Finally, it should also be noted that for diffuse and isotropic reflectors εt (θ) = constant and, in this limit, the integral in Eq. 8 yields εH = εt . This is what would be expected for a Lambertian surface.

2.3 Total Hemispherical Reflectance

For specular reflectance, the angle of reflection is equal to the angle of incidence on the substrate; direct reflection off the surface is carefully controlled. In most optical instruments the source of stray light that is more difficult to control is the diffusely scattered light at all angles.

This light can be reflected many times and find its way to the instrument focal plane where it can degrade the observations by creating noise that obscures the signal of interest. Characterization of this scattered light leads us to the concept of Total Hemispherical Reflectance (THR) which is the reflectance measured of all light that is scattered off of a test sample at all angles.

The measurement of THR does not discriminate the angle of reflectance; only the total amount of reflected light. It is also a good measure of the relative ability of materials to absorb light and therefore it could be an effective screening tool to determine the effectiveness of a particular MWCNT growth process. However, it does not provide the full range of characterization required for modeling an instrument to determine system stray light.

Our chosen method for measuring THR is with an integrating sphere where an incoming beam illuminates a test sample attached onto the sphere from a given direction and the radiation scattered by the sample is collected and detected.

The results reported here on the MWCNT samples were obtained over a spectral range from 0.2 to 110 μm. Collection of data over such a wide range required the use of up to 3 instruments. The UV/Vis/NIR spectral range from 0.2 to 2.5 μm was measured using a Perkin Elmer Lambda 950 equipped with a 60 mm diameter integrating sphere.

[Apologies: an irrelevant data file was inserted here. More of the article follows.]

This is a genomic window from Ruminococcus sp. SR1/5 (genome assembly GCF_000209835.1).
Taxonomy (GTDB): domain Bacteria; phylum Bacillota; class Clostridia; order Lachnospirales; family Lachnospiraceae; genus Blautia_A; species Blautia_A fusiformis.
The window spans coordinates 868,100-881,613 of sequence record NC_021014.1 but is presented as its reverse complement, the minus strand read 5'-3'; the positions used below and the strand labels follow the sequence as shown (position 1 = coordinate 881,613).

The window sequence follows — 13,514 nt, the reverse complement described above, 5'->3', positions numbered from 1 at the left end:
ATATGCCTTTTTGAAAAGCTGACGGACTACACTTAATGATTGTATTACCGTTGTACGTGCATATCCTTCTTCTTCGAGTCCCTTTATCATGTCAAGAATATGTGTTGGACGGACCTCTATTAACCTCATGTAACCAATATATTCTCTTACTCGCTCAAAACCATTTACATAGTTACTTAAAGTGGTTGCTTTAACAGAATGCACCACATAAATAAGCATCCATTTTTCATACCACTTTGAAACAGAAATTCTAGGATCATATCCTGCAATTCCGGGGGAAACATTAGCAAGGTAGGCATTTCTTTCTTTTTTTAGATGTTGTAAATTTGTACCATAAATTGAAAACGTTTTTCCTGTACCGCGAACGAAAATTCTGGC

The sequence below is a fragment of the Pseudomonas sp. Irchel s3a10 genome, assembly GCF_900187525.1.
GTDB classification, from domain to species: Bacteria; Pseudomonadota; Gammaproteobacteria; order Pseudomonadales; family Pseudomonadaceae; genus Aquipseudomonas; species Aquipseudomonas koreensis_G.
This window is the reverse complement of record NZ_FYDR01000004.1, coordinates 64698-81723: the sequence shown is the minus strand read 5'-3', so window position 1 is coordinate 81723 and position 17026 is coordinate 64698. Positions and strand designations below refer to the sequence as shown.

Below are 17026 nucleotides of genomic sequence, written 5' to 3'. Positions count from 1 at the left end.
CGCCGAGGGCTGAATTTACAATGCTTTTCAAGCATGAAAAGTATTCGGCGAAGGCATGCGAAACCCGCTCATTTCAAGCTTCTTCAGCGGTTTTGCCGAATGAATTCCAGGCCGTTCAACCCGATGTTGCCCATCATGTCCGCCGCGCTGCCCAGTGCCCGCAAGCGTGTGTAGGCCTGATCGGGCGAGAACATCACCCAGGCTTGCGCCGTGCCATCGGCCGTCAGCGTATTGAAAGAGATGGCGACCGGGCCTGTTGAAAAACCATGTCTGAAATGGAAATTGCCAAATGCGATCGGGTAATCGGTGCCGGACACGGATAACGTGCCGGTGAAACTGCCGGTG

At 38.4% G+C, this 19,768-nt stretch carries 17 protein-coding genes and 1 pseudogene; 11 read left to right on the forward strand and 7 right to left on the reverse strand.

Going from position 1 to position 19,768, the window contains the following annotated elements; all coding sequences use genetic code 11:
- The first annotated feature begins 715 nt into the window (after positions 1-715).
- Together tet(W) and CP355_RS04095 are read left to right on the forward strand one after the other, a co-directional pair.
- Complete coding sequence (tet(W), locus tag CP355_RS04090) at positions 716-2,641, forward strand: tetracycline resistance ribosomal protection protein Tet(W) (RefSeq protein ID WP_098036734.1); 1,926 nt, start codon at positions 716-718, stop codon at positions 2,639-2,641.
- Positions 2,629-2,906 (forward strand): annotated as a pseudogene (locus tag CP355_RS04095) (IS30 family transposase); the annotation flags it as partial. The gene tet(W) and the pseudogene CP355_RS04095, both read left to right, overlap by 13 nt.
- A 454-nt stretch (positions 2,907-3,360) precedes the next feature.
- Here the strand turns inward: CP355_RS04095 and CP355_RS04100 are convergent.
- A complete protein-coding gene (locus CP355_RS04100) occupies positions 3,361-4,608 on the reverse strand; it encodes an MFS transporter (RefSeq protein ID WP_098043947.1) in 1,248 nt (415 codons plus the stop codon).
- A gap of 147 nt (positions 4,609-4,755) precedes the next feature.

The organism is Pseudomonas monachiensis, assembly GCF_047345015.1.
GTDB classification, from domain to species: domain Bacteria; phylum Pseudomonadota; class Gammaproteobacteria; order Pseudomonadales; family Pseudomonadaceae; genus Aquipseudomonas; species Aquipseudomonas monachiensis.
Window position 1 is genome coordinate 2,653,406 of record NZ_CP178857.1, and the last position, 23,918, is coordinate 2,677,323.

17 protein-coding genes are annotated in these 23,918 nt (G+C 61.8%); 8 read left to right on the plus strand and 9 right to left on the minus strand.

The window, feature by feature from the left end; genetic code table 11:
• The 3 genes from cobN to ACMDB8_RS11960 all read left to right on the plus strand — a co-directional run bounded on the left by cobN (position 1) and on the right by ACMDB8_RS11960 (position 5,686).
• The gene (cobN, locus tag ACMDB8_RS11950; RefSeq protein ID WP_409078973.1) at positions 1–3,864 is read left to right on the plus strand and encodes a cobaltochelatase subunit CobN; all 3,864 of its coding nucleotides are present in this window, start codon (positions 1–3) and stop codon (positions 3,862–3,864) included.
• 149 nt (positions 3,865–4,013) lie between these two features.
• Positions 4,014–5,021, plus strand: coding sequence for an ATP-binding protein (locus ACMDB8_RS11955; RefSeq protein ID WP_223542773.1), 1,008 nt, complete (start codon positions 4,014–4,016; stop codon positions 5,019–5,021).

The light detection is done by two detectors located inside the sphere: A lead sulfide (PbS) detector to cover the 0.860-2.500 μm region and a R955 photomultiplier tube (PMT) for

Figure 2. Diagram of the ambient temperature Bruker FTS integrating sphere reflectometer.

the wavelength range between 0.200 and 0.860 μm. Finally the inside of the sphere is coated with a Spectralon coating.

For coverage at longer wavelengths, we used a Bruker Fourier Transform Infrared (FTS) spectrometer with an integrating sphere accessory that is fitted with a room-temperature DTGS detector to provide coverage in the 2 to 20 μm wavelength range.

A second integrating sphere was used to obtain THR data from 20 to 110 μm. This accessory is equipped with a 4.2 K detector bolometer and it is capable of providing THR data at cryogenic temperatures (5 to 100 K). Operational features and construction details for these two integrating sphere accessories will be provide in the following sections.

2.4 Bruker FTS Integrating Sphere Reflectometer

The Bruker FTS (IFS125HR) was the instrument of choice to collect data in the 2 to 20 μm spectral range at ambient temperature (300 K). Adequate experimental conditions for measurements in this spectral range were achieved by choosing combinations of the following components: tungsten lamp or Globar source, Si/CaF2 or Ge/KBr beam splitter and a DTGS detector with a KBr window.

The reflectance attachment used for these measurements was mounted in the sample compartment of the spectrometer and it consists of a hollow sphere (75 mm diameter) coated with an electro-deposited Lambertian gold coating on the inside. As the Fig. 2 shows, the sphere has one beam inlet port, two sample ports and one outlet port allowing the light to reach the detector after the integration.